This is why I've started my next journey as a health and wellness coach, and why I bought this book when kindle so kindly recommended it to me based on other books I've read. The titled intrigued me, and I liked the cover art.
I'll admit, while reading the intro, I wondered if I'd made a mistake. If you follow my reviews, you've probably noticed that the past 40 or so books I've read have dealt with weight loss, weight loss strategies, health, diet, etc, and this book didn't quite fit with my expectations. In fact, it seemed a little over-the-top. Philosophy major graduates from college and decides to go live in jungle where he sprints with weights on his ankles, jumps out of holes (also with weight on his ankles), meditates (because, hey, what else is there to do when you're alone in the jungle) and generally embraces the life of a monk.
But, I'm a dedicated and patient reader, so I persist.
Luckily, the first few chapters are well written, and I'm beginning to see some substance, wisdom, and relatable ideas.
And though I don't particularly like the writer, who comes off as smarmy at times and a downright ass at others, I agree with a lot of his observations, which are both thoughtful and insightful.
By the end of the book, I am feeling as if I've actually gotten not only my $9.99's worth, but a whole lot more.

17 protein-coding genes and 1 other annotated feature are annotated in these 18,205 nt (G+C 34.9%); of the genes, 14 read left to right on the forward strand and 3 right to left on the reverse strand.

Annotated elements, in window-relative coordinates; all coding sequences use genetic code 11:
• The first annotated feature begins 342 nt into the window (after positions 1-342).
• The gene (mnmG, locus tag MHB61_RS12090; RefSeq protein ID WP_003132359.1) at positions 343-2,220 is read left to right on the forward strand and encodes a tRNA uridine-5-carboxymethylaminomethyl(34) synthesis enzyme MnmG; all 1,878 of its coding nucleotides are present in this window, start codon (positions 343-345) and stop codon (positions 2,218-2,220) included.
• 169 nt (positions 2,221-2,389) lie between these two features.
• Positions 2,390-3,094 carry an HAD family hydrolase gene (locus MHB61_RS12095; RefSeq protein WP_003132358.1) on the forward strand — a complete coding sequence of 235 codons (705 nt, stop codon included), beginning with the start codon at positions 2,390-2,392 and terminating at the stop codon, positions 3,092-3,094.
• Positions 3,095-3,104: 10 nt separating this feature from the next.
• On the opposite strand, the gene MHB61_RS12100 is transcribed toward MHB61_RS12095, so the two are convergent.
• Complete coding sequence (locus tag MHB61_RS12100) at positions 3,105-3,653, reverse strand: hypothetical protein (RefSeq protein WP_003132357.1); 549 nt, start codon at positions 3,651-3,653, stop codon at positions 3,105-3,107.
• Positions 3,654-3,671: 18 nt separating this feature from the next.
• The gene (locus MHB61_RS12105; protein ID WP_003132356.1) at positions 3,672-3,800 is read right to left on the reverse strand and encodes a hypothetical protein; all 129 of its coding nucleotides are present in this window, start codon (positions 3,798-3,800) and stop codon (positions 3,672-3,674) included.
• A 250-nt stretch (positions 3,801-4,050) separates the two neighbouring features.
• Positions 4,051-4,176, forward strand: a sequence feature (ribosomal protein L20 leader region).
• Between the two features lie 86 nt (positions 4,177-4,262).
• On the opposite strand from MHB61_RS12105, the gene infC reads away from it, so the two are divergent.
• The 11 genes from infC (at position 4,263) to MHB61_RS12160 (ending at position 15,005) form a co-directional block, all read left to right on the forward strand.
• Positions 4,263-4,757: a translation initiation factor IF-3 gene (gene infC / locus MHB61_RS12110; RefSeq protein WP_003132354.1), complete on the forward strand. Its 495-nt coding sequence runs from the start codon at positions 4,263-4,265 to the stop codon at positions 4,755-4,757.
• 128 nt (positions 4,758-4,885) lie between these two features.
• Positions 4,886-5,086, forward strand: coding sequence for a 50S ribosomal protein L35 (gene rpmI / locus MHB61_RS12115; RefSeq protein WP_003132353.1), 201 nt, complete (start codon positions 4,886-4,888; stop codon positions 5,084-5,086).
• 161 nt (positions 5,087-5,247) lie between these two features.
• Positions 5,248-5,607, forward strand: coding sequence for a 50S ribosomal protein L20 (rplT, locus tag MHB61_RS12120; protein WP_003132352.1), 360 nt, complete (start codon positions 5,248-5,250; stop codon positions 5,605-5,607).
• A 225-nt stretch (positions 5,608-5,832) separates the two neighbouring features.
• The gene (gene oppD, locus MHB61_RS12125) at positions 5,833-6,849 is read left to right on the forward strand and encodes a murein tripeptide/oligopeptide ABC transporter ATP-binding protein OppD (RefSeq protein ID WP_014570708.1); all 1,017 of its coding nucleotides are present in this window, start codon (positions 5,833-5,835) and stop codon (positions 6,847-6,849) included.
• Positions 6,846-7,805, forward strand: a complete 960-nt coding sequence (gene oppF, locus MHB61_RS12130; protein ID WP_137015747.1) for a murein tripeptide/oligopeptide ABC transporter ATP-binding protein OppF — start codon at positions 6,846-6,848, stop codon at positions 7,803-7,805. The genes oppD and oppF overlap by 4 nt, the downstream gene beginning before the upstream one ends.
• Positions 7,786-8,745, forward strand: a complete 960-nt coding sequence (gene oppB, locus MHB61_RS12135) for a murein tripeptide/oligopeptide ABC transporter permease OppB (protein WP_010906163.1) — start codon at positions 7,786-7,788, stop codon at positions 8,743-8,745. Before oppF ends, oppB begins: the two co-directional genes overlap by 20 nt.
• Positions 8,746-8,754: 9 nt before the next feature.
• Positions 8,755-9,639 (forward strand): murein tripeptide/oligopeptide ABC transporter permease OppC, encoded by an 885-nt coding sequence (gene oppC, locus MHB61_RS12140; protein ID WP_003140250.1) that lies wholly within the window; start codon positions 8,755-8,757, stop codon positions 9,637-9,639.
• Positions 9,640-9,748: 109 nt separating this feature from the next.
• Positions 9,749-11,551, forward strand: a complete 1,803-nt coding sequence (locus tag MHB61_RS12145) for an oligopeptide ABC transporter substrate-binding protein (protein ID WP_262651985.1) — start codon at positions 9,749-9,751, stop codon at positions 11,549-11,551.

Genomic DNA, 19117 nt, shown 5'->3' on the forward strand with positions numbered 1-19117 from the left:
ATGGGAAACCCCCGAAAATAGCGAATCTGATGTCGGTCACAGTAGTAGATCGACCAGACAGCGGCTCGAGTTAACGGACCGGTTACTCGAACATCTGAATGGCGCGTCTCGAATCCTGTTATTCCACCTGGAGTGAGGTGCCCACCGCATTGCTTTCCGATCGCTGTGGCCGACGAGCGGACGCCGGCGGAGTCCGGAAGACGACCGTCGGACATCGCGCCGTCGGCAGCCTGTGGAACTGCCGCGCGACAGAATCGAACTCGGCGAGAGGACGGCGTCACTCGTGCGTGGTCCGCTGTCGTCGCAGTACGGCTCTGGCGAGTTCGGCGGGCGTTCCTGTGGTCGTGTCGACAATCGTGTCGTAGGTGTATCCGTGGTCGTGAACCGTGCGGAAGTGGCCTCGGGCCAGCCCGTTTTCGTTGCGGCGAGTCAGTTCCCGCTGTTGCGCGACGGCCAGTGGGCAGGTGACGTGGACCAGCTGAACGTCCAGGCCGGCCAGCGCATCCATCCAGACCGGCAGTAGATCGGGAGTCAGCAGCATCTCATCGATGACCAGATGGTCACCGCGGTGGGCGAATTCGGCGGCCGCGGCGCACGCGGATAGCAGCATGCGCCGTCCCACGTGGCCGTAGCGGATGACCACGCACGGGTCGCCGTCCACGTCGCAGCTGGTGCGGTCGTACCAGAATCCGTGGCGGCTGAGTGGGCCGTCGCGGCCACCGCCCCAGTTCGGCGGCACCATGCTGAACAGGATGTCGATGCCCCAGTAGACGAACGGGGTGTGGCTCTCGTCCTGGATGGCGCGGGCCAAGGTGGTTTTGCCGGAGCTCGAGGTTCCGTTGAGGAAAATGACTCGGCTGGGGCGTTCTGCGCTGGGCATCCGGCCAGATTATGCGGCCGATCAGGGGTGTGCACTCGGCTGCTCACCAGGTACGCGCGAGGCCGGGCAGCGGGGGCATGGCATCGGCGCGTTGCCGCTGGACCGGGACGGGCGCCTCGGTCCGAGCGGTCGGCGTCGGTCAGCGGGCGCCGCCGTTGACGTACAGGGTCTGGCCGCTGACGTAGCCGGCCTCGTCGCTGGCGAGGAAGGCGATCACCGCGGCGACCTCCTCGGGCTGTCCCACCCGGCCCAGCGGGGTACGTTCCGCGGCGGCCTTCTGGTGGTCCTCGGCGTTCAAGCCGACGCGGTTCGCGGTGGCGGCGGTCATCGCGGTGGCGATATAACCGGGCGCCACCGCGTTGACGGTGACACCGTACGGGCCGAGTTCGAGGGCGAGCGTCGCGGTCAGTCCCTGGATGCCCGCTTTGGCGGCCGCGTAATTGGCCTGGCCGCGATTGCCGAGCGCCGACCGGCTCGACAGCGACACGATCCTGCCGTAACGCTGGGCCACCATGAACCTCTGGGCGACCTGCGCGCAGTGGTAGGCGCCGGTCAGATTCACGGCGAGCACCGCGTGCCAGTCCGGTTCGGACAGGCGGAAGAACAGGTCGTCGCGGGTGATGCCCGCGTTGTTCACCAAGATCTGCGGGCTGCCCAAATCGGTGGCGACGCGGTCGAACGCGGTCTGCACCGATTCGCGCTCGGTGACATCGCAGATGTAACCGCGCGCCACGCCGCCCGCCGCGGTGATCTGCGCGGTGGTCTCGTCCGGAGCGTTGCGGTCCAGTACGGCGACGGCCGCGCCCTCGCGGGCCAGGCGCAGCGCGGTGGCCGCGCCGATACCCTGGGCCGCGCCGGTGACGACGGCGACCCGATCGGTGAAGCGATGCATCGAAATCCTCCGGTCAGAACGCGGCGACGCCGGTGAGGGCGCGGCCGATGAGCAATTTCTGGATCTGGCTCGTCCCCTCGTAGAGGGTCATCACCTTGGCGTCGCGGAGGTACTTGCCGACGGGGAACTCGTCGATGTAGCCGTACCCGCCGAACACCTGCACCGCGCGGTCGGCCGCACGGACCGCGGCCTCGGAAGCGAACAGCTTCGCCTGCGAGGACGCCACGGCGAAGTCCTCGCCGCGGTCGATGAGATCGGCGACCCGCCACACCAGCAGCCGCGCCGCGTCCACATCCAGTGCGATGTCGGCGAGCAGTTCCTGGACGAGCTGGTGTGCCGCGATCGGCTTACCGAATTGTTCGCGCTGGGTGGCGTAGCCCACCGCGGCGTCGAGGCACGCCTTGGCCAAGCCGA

While this is meant to be an instructional book on the benefit of an approach to life (and fitness) that the author calls "Weightlessness," I think its real value is in an underlying message that is present throughout. Weightlessness is really about experiencing life in the moment, moving out of your comfort zone because that is where real change and progress happen, embracing pain (or failure or discomfort) because it will strengthen both our physical and emotional selves (which by the way are intimately interconnected), and expecting for life to throw its punches because that is what life does.
In the epilogue, which is basically a Q & A between an interviewer and the author, Fazio uses the analogy of a wilted plant (which is still alive but not thriving) to describe a number of people today who are alive, but not really living. And I think his point is well made.
This is really a very different book and one I'd recommend not necessarily as a book on fitness/diet or even meditation (though I suppose it is) but as a book on life and how living, really living, is best accomplished when our physical selves and our spiritual (or emotional selves) are not only well-trained, strong, and fit, but in sync. It's a shame I'm only the 14th person to rate this book on Goodreads and the first to review it as it is a worthwhile read.